10 tips for young advisors and associates

By Marcia McDougall | May 24, 2013 | Last updated on May 24, 2013
2 min read

This article originally appeared on benefitscanada.com.

Clients are demanding more attention, as well as more value-added services.

This means advisors have to be on top of their game at all times. They need additional support from colleagues and associates, who need to be smarter, more collaborative and increasingly focused on getting results as well as sales.

Read: Veteran’s advice for young advisors

Sarah J. Beech, president of Pal Benefits, offers these pointers to associates and assistants:

1. Do your research. Before going to a meeting, do a quick search for the latest industry news, and look over the client’s information to get a handle on their financials and situation.

Read: Offering your clients more

2. Be prepared. Bring your business cards. Have an extra set of printed materials in case an additional person is at the meeting. Make sure you have cash: you might need it for a parking meter or lunch in the client’s cafeteria.

Read: Step-by-step branding

3. Listen. You may not be the spokesperson, but you’re not at a meeting simply to fill a chair. Listen carefully to everything that’s said and learn from every experience. You may even get a chance to put forward an idea, and highlight your skills.

Read: How to encourage better ideas

4. Ask questions. Make sure you really understand a client’s or fellow co-worker’s request. Don’t simply take it at face value.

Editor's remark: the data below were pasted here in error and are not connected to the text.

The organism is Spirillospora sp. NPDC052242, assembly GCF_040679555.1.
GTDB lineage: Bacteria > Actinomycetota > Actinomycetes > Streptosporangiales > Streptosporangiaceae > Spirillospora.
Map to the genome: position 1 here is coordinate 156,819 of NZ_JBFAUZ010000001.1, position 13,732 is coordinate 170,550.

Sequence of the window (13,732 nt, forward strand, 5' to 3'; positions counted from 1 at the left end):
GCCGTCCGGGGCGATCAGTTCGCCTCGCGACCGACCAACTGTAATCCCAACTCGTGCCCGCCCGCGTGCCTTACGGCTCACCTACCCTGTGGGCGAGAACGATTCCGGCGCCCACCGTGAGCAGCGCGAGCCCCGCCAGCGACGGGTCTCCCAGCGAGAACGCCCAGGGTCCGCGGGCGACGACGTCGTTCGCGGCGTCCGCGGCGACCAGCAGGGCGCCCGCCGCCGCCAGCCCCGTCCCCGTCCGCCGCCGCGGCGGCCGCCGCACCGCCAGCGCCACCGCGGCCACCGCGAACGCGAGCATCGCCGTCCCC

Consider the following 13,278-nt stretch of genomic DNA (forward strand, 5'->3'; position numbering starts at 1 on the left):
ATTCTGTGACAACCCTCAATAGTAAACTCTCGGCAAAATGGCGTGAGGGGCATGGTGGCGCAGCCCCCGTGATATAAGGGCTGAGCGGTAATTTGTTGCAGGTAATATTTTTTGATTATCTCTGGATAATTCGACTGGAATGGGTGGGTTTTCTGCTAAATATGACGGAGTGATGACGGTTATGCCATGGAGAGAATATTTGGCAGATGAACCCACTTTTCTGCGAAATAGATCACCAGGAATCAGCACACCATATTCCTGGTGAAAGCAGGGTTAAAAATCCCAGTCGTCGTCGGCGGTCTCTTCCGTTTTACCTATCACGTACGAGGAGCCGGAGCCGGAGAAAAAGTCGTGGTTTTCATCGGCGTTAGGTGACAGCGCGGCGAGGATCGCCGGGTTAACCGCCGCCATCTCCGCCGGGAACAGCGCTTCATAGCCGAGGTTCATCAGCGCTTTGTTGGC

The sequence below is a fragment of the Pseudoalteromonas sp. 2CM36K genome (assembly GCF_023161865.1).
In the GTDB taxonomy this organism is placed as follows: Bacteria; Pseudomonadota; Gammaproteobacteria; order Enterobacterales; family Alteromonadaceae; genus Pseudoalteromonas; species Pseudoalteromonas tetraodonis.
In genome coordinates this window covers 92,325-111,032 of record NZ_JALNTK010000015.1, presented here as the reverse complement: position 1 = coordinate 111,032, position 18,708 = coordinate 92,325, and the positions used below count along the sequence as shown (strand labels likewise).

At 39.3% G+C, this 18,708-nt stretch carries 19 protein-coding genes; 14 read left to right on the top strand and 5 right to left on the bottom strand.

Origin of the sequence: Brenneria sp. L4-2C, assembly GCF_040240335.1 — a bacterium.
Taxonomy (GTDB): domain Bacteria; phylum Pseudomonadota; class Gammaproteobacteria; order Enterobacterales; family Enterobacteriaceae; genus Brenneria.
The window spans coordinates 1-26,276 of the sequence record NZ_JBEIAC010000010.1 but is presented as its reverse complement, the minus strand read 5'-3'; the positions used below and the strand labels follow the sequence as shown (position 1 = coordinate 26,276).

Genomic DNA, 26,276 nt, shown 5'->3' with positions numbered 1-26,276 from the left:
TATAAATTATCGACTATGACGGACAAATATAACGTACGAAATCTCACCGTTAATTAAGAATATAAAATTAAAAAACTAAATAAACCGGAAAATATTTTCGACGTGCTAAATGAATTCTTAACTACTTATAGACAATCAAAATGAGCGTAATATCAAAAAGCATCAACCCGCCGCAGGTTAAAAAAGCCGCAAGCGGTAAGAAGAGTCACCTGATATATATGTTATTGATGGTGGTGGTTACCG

5. Gather feedback. You don’t have to wait until your annual performance review. Ask colleagues for their thoughts on how you presented yourself following a meeting or the conclusion of a project.

Read: Mentoring young advisors

6. Know your business. Be familiar with all your firm’s offers, even those outside your practice. Read press releases and marketing materials, attend company lunch-and-learns, and scan the company website.

7. Stay current and relevant. Clients are relying on you to bring new, appropriate ideas to them, so stay on top of trends.

Read: Teach young advisors to prospect

8. Communicate effectively and appropriately. If you get no response from an email, phone your client to ensure he received it. Keep business and personal emails separate—not everyone needs to know what you did on the weekend.

Read: 5 ways to boost client communication

9. Develop a team mentality. Listen for new challenges clients needs help with and bring in other consultants as needed.

10. Get involved. Volunteer to lead a project. Make suggestions for improvement and be part of the solution.


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Marcia McDougall